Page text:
Atkinson Grimshaw Gallery
Grimshaw's primary influence was the Pre-Raphaelites. True to the Pre-Raphaelite style, he put forth landscapes of accurate color and lighting, and vivid detail. He often painted landscapes that typified seasons or a type of weather; city and suburban street scenes and moonlit views of the docks in London, Leeds, Liverpool, and Glasgow also figured largely in his art. By applying his skill in lighting effects, and unusually careful attention to detail, he was often capable of intricately describing a scene, while strongly conveying its mood. His "paintings of dampened gas-lit streets and misty waterfronts conveyed an eerie warmth as well as alienation in the urban scene."
Dulce Domum (1855), on whose reverse Grimshaw wrote, "mostly painted under great difficulties," captures the music portrayed in the piano player, entices the eye to meander through the richly decorated room, and to consider the still and silent young lady who is meanwhile listening. Grimshaw painted more interior scenes, especially in the 1870s, when he worked until the influence of James Tissot and the Aesthetic Movement.
On Hampstead Hill is considered one of Grimshaw's finest, exemplifying his skill with a variety of light sources, in capturing the mood of the passing of twilight into the onset of night. In his later career this use of twilight, and urban scenes under yellow light were highly popular, especially with his middle-class patrons.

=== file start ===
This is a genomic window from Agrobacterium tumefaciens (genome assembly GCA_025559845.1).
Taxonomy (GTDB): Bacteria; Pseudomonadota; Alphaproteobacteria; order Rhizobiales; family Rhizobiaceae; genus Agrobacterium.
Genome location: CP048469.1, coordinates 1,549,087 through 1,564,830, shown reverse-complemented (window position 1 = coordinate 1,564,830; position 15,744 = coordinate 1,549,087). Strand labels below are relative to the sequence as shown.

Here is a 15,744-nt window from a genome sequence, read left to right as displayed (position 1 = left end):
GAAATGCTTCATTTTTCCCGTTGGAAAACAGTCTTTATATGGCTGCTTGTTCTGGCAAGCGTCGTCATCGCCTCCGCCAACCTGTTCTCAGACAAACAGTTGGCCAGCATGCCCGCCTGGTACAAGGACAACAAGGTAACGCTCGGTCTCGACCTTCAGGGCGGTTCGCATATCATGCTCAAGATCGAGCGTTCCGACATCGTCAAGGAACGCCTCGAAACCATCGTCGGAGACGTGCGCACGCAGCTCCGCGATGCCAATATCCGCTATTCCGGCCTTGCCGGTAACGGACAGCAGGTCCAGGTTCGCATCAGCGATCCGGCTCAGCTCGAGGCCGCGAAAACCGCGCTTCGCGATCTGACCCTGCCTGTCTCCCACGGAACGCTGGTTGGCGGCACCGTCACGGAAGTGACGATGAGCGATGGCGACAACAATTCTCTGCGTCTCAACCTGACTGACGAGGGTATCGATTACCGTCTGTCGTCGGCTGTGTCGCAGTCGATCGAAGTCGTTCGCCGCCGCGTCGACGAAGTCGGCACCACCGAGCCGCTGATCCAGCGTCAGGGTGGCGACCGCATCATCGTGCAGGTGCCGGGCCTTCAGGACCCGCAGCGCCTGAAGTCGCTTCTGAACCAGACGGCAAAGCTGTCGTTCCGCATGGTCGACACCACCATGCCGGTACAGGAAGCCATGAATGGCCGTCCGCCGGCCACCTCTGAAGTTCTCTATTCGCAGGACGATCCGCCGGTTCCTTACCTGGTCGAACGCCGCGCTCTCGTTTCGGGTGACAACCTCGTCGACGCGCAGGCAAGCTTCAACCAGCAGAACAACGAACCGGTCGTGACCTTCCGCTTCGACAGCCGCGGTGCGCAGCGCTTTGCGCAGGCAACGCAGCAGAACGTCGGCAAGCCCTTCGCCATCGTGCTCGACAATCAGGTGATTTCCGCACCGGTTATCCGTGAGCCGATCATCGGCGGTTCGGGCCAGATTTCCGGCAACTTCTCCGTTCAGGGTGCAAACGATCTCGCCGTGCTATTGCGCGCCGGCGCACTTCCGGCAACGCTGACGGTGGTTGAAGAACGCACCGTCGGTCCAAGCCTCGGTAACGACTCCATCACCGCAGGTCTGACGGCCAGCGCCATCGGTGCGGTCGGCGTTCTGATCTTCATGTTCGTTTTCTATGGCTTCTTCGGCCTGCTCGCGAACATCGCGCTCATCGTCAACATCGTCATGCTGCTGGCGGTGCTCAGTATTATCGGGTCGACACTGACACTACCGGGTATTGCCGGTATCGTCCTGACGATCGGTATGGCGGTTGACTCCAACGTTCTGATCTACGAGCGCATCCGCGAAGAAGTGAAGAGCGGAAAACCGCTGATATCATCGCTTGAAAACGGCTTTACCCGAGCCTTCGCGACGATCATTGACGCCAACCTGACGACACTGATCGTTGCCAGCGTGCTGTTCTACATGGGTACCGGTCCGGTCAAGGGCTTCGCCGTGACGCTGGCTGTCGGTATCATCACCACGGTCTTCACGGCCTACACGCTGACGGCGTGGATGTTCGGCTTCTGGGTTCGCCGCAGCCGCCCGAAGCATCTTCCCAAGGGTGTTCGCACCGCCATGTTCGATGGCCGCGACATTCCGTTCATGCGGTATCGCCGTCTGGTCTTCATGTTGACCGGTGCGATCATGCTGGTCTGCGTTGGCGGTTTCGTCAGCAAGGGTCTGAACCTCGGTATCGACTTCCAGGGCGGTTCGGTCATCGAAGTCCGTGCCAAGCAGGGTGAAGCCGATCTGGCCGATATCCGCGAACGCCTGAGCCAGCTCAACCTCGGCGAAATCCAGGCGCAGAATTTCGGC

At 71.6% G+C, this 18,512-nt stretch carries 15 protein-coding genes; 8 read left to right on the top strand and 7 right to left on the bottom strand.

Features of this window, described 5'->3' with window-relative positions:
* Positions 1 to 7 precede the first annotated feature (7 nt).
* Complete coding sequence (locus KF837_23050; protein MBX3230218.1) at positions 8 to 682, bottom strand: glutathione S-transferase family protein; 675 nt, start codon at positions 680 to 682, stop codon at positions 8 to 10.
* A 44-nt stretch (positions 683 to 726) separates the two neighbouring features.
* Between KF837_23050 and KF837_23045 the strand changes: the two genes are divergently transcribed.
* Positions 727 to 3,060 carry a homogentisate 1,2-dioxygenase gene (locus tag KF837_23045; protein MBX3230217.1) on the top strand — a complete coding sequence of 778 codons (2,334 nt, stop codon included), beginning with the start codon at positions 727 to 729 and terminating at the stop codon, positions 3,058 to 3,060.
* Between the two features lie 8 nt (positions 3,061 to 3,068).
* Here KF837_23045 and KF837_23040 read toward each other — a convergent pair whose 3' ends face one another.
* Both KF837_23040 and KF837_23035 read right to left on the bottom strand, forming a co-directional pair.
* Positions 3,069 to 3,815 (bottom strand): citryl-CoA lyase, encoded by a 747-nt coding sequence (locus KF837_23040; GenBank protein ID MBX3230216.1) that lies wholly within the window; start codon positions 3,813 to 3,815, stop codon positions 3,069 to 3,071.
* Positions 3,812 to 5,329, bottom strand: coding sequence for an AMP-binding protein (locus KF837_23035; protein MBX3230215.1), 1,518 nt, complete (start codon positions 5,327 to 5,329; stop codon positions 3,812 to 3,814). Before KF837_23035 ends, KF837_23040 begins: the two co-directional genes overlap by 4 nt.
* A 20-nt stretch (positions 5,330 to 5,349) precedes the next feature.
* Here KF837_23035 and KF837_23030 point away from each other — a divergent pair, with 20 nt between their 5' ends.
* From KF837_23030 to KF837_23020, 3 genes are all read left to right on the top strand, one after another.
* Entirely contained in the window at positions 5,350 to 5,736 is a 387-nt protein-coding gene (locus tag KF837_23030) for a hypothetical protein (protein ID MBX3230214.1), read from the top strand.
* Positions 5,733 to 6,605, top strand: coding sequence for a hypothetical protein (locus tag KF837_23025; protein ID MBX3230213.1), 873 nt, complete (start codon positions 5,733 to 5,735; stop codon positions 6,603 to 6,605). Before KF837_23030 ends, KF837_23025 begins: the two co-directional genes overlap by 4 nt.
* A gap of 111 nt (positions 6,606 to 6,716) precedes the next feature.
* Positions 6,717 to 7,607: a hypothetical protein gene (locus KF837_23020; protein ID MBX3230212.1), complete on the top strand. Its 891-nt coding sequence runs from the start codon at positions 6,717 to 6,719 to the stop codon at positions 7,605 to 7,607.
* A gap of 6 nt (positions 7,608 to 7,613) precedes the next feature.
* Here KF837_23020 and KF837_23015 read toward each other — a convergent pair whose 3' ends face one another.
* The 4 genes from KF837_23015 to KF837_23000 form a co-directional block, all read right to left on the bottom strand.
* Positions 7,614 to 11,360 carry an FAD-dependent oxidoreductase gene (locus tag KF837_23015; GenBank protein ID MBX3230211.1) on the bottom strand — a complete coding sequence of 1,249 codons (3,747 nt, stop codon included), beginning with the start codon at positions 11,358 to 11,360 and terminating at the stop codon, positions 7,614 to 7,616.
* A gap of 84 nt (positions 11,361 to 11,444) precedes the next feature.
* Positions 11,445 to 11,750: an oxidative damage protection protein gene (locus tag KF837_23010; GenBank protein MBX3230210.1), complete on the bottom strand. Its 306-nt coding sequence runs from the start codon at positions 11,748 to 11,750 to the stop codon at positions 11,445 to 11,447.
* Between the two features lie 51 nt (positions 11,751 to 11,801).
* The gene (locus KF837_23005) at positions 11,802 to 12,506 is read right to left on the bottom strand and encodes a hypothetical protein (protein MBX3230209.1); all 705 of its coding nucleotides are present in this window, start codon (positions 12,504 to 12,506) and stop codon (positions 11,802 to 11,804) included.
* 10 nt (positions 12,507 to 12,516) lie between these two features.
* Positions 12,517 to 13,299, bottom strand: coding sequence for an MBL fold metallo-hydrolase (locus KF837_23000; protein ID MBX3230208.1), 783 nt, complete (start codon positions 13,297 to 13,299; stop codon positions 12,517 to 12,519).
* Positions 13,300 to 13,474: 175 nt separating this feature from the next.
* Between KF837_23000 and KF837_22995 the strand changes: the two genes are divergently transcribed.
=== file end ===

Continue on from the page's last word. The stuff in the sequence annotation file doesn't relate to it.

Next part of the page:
His later work included imagined scenes from the Greek and Roman empires, and he also painted literary subjects from Longfellow and Tennyson ?? pictures including Elaine and The Lady of Shalott. (Grimshaw named all of his children after characters in Tennyson's poems.)
In the 1880s, Grimshaw maintained a London studio in Chelsea, not far from the comparable facility of James Abbott McNeill Whistler. After visiting Grimshaw, Whistler remarked that "I considered myself the inventor of Nocturnes until I saw Grimmy's moonlit pictures." Unlike Whistler's Impressionistic night scenes, however, Grimshaw worked in a realistic vein: "sharply focused, almost photographic," his pictures innovated in applying the tradition of rural moonlight images to the Victorian city, recording "the rain and mist, the puddles and smoky fog of late Victorian industrial England with great poetry."
Some artists of Grimshaw's period, both famous and obscure, generated rich documentary records; Vincent Van Gogh and James Smetham are good examples. Others, like Edward Pritchett, left nothing. Grimshaw left behind him no letters, journals, or papers; scholars and critics have little material on which to base their understanding of his life and career.
Grimshaw died 13 October 1893, and is buried in Woodhouse cemetery, Leeds. His reputation rested, and his legacy is probably based on, his townscapes. The second half of the twentieth century saw a major revival of interest in Grimshaw's work, with several important exhibits of his canon. Related Paintings of Atkinson Grimshaw :. | London Bridge, Half Tide | Whitby Harbour | Autumn Regrets | Windermere | Sliver Moonlight |
Related Artists:Lungren, Fernand Harvey
American Painter, ca.1857-1932